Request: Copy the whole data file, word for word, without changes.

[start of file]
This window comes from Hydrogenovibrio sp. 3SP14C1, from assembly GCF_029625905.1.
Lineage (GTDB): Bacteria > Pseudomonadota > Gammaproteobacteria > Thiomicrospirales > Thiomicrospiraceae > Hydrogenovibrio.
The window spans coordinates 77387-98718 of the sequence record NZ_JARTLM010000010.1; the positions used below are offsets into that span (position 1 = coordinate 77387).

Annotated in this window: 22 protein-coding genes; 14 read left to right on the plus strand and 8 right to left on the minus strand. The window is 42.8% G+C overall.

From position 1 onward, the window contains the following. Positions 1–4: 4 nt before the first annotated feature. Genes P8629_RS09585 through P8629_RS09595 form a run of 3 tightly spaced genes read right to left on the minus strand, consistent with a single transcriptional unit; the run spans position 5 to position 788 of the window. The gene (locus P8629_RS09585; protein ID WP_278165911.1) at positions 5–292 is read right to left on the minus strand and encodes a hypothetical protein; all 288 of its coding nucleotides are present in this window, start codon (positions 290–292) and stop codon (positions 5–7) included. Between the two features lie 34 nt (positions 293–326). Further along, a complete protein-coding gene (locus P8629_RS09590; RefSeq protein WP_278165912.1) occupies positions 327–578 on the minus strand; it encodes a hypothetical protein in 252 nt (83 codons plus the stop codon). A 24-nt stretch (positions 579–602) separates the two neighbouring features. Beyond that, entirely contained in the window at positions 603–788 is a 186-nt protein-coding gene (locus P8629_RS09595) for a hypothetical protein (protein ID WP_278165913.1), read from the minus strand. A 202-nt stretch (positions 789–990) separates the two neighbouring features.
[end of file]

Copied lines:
This window comes from Hydrogenovibrio sp. 3SP14C1, from assembly GCF_029625905.1.
Lineage (GTDB): Bacteria > Pseudomonadota > Gammaproteobacteria > Thiomicrospirales > Thiomicrospiraceae > Hydrogenovibrio.
The window spans coordinates 77387-98718 of the sequence record NZ_JARTLM010000010.1; the positions used below are offsets into that span (position 1 = coordinate 77387).

Annotated in this window: 22 protein-coding genes; 14 read left to right on the plus strand and 8 right to left on the minus strand. The window is 42.8% G+C overall.

From position 1 onward, the window contains the following. Positions 1–4: 4 nt before the first annotated feature. Genes P8629_RS09585 through P8629_RS09595 form a run of 3 tightly spaced genes read right to left on the minus strand, consistent with a single transcriptional unit; the run spans position 5 to position 788 of the window. The gene (locus P8629_RS09585; protein ID WP_278165911.1) at positions 5–292 is read right to left on the minus strand and encodes a hypothetical protein; all 288 of its coding nucleotides are present in this window, start codon (positions 290–292) and stop codon (positions 5–7) included. Between the two features lie 34 nt (positions 293–326). Further along, a complete protein-coding gene (locus P8629_RS09590; RefSeq protein WP_278165912.1) occupies positions 327–578 on the minus strand; it encodes a hypothetical protein in 252 nt (83 codons plus the stop codon). A 24-nt stretch (positions 579–602) separates the two neighbouring features. Beyond that, entirely contained in the window at positions 603–788 is a 186-nt protein-coding gene (locus P8629_RS09595) for a hypothetical protein (protein ID WP_278165913.1), read from the minus strand. A 202-nt stretch (positions 789–990) separates the two neighbouring features.